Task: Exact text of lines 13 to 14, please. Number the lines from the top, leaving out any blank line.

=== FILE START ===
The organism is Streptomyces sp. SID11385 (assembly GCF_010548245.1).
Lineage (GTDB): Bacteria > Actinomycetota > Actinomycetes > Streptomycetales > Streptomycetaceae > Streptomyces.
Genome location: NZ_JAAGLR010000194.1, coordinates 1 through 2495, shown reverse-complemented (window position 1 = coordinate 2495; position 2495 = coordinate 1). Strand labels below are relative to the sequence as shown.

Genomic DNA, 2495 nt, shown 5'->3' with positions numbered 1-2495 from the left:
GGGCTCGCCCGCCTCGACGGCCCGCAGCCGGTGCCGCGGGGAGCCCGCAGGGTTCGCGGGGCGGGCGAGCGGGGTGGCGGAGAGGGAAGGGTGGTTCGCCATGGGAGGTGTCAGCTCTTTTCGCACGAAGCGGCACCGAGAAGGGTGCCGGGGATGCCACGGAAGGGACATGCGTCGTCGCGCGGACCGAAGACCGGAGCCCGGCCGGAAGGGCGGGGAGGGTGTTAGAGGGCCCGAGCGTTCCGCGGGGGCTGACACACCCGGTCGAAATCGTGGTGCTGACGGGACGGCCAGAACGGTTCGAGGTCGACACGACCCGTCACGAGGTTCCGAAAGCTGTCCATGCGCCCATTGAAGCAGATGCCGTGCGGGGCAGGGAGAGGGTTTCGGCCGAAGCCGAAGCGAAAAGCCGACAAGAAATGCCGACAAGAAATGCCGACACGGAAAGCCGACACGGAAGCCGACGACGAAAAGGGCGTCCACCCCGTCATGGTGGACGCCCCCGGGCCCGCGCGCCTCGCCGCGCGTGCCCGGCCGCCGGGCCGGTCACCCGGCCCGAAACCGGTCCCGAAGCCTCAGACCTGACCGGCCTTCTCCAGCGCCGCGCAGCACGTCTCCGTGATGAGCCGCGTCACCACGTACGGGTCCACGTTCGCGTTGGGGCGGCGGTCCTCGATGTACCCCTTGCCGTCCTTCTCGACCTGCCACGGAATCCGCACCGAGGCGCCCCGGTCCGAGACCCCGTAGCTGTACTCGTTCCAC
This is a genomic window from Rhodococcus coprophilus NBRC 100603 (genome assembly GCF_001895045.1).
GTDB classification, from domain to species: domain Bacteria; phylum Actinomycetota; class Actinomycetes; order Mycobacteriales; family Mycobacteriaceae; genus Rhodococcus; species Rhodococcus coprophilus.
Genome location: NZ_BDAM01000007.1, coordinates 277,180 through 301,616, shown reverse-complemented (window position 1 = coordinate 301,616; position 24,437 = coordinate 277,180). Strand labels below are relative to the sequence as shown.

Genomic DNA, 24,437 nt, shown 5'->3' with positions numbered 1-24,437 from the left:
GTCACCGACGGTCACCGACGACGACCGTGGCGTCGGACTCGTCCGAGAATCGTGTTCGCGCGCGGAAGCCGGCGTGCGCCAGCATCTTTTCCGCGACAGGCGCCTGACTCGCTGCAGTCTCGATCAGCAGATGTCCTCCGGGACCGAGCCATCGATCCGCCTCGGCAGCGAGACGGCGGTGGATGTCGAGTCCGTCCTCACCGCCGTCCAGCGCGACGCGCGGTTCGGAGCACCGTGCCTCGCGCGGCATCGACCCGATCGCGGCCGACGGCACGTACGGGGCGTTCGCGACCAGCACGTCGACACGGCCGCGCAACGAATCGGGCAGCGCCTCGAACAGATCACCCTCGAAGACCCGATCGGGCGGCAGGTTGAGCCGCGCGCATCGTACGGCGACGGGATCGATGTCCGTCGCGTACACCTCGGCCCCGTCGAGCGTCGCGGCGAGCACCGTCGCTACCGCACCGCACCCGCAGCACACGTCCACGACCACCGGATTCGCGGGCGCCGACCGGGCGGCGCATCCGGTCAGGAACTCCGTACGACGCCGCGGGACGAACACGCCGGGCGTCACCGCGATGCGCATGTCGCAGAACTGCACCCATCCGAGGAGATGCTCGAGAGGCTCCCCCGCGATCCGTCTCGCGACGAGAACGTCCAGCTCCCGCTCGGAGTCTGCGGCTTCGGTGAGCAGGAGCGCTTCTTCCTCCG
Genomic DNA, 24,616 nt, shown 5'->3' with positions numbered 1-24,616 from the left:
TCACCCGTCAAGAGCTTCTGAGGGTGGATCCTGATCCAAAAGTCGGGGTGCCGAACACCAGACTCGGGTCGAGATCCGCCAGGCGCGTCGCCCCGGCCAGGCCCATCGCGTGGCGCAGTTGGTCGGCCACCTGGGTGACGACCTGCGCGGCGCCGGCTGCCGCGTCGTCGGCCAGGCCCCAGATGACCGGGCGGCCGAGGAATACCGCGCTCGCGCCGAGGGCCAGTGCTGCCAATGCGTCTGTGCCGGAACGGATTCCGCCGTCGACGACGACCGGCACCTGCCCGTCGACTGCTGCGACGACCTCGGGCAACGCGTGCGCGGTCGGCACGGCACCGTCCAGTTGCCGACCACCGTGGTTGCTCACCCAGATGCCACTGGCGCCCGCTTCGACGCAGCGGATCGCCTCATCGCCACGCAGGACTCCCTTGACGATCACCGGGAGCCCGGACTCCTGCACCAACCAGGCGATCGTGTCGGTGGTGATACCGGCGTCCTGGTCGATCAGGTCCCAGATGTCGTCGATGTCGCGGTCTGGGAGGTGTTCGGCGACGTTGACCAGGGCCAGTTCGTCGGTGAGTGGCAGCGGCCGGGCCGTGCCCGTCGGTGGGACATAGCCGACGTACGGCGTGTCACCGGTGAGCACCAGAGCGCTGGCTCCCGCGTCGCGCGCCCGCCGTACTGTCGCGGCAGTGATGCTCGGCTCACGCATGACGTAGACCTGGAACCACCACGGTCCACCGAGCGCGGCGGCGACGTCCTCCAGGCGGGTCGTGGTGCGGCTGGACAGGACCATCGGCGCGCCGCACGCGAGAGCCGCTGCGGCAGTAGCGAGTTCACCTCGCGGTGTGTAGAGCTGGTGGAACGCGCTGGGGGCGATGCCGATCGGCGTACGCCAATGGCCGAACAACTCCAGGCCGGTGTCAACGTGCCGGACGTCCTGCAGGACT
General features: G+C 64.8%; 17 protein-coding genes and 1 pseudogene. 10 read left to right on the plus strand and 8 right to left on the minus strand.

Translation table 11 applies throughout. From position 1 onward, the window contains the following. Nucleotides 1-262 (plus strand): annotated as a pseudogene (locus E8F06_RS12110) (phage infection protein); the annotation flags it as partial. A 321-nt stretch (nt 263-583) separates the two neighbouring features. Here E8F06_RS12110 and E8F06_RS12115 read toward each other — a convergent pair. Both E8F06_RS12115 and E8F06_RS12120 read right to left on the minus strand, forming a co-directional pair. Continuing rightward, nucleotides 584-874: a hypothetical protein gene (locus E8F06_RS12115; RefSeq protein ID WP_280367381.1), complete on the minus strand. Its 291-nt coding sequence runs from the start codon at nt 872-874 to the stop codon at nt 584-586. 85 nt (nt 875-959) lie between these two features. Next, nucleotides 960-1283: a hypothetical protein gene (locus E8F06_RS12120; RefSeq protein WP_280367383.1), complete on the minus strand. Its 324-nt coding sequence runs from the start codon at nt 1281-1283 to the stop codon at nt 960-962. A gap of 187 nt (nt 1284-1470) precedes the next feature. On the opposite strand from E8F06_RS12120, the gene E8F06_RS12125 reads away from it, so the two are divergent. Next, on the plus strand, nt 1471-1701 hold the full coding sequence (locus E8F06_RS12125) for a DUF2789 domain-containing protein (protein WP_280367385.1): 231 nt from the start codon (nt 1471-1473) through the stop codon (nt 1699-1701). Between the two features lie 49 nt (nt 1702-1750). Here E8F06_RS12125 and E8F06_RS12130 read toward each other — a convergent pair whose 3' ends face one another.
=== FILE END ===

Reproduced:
General features: G+C 64.8%; 17 protein-coding genes and 1 pseudogene. 10 read left to right on the plus strand and 8 right to left on the minus strand.

Translation table 11 applies throughout. From position 1 onward, the window contains the following. Nucleotides 1-262 (plus strand): annotated as a pseudogene (locus E8F06_RS12110) (phage infection protein); the annotation flags it as partial. A 321-nt stretch (nt 263-583) separates the two neighbouring features. Here E8F06_RS12110 and E8F06_RS12115 read toward each other — a convergent pair. Both E8F06_RS12115 and E8F06_RS12120 read right to left on the minus strand, forming a co-directional pair. Continuing rightward, nucleotides 584-874: a hypothetical protein gene (locus E8F06_RS12115; RefSeq protein ID WP_280367381.1), complete on the minus strand. Its 291-nt coding sequence runs from the start codon at nt 872-874 to the stop codon at nt 584-586. 85 nt (nt 875-959) lie between these two features. Next, nucleotides 960-1283: a hypothetical protein gene (locus E8F06_RS12120; RefSeq protein WP_280367383.1), complete on the minus strand. Its 324-nt coding sequence runs from the start codon at nt 1281-1283 to the stop codon at nt 960-962. A gap of 187 nt (nt 1284-1470) precedes the next feature. On the opposite strand from E8F06_RS12120, the gene E8F06_RS12125 reads away from it, so the two are divergent. Next, on the plus strand, nt 1471-1701 hold the full coding sequence (locus E8F06_RS12125) for a DUF2789 domain-containing protein (protein WP_280367385.1): 231 nt from the start codon (nt 1471-1473) through the stop codon (nt 1699-1701). Between the two features lie 49 nt (nt 1702-1750). Here E8F06_RS12125 and E8F06_RS12130 read toward each other — a convergent pair whose 3' ends face one another.